Procedure: Having a CT Scan

A CT scanner uses a series of X-ray beams to build up images of the body in “slices”. Several individual scans may be carried out to create detailed images of the area that is being investigated. CT scanning can detect hundreds of levels of density and is used to produce pictures of many different parts of the body. The radiographer positions you on a motorized bed and moves you into the scanner. If you feel anxious, you may be given a sedative.

During the procedure

You will be asked to lie very still and to hold your breath while each scan is taken, to avoid blurring the image. Several scans may be carried out, and the whole procedure may take about 30 minutes.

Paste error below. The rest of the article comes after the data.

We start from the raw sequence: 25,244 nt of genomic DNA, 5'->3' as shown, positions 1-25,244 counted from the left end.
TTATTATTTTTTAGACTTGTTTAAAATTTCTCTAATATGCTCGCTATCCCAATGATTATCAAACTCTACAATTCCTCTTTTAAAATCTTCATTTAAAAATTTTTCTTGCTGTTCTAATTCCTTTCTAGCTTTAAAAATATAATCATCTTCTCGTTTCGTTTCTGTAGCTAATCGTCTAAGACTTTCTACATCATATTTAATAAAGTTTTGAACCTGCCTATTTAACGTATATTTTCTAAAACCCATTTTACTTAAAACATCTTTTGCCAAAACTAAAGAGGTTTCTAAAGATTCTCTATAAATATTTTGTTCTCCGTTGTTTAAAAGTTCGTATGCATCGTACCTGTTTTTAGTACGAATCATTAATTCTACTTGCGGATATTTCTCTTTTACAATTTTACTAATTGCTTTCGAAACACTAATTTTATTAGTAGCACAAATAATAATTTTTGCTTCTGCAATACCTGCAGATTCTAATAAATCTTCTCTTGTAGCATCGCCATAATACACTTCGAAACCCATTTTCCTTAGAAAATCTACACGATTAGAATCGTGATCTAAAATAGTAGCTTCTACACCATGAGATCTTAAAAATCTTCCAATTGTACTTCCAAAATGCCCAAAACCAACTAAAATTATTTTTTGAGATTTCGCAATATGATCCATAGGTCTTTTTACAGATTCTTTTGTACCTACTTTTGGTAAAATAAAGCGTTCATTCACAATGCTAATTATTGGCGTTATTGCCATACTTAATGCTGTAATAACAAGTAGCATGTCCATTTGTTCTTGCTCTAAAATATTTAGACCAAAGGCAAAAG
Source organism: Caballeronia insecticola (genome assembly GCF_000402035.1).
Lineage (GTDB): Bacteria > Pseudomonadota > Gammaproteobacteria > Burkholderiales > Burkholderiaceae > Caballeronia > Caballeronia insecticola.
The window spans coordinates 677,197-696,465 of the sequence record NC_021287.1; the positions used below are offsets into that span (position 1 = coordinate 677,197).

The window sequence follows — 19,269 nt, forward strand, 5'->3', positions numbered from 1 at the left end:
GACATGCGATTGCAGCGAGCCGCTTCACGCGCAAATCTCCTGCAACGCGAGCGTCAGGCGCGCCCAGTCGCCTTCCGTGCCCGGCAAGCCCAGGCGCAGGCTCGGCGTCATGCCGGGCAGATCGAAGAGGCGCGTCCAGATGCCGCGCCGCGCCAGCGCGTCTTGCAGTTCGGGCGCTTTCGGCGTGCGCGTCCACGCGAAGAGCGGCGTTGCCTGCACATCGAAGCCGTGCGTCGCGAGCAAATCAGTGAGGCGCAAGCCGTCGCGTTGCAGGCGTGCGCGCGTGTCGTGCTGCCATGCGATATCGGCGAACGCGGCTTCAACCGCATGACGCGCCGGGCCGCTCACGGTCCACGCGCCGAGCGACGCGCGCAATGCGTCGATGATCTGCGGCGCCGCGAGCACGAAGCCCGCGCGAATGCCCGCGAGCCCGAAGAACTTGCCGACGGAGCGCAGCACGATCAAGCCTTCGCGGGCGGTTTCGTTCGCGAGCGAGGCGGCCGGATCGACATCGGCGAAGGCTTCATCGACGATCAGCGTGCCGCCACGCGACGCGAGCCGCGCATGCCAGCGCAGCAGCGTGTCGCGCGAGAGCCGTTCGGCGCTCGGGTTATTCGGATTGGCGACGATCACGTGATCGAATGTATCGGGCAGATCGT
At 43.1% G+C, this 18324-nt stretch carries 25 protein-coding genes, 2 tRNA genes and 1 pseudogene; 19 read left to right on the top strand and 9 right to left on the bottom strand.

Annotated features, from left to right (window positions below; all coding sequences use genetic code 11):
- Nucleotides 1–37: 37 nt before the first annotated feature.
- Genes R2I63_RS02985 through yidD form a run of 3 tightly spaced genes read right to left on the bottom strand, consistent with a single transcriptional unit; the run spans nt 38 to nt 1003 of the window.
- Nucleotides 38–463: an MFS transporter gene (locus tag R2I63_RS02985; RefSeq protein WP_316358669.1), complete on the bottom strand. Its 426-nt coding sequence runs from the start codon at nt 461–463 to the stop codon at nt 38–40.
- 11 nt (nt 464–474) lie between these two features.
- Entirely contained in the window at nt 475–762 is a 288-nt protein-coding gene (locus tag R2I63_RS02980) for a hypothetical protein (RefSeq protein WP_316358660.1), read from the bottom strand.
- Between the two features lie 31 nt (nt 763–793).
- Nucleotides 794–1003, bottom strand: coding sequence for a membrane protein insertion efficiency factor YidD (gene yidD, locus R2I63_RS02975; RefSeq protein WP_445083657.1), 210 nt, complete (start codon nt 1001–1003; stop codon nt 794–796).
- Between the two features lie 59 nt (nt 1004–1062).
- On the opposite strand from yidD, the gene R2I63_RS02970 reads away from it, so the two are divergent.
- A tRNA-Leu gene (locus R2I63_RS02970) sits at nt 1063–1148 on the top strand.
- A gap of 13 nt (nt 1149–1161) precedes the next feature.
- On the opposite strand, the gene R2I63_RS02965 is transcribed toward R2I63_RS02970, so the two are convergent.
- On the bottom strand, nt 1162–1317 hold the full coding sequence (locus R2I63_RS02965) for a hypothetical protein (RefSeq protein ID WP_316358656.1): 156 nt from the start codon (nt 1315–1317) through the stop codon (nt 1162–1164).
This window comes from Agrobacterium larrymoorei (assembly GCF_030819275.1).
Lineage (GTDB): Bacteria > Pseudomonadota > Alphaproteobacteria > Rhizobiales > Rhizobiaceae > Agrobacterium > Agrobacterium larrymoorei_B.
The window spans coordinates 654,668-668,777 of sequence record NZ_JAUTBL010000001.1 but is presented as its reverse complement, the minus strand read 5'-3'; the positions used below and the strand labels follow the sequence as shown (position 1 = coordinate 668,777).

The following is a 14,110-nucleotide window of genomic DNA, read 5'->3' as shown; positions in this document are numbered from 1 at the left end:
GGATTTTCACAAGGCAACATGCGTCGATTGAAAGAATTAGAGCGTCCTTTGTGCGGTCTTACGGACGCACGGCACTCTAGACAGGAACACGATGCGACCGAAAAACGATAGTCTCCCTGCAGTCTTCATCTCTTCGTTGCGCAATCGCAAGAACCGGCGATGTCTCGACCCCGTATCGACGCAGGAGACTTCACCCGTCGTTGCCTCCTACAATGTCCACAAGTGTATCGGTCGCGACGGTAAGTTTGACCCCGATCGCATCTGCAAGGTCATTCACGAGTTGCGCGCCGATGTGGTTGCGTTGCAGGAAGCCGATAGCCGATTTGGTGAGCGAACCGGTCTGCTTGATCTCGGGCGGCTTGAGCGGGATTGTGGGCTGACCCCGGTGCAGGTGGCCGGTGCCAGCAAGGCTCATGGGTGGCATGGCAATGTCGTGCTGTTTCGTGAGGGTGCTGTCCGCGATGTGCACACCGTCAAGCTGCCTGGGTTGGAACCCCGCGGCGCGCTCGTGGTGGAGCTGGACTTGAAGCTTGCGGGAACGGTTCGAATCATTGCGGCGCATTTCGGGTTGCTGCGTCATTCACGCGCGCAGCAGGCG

Operating the CT scanner

The radiographer moves to an adjacent room to operate the scanner by using a computer. A microphone allows him or her to communicate with you. Being in a separate room protects the radiographer from radiation. A doctor may oversee a scan or control the scanner.

Results

CT scan of abdomen

Body parts of different densities are shown as different colours in this colour-enhanced CT scan of the abdomen.

From the 2010 revision of the Complete Home Medical Guide © Dorling Kindersley Limited.

The subjects, conditions and treatments covered in this encyclopaedia are for information only and may not be covered by your insurance product should you make a claim.

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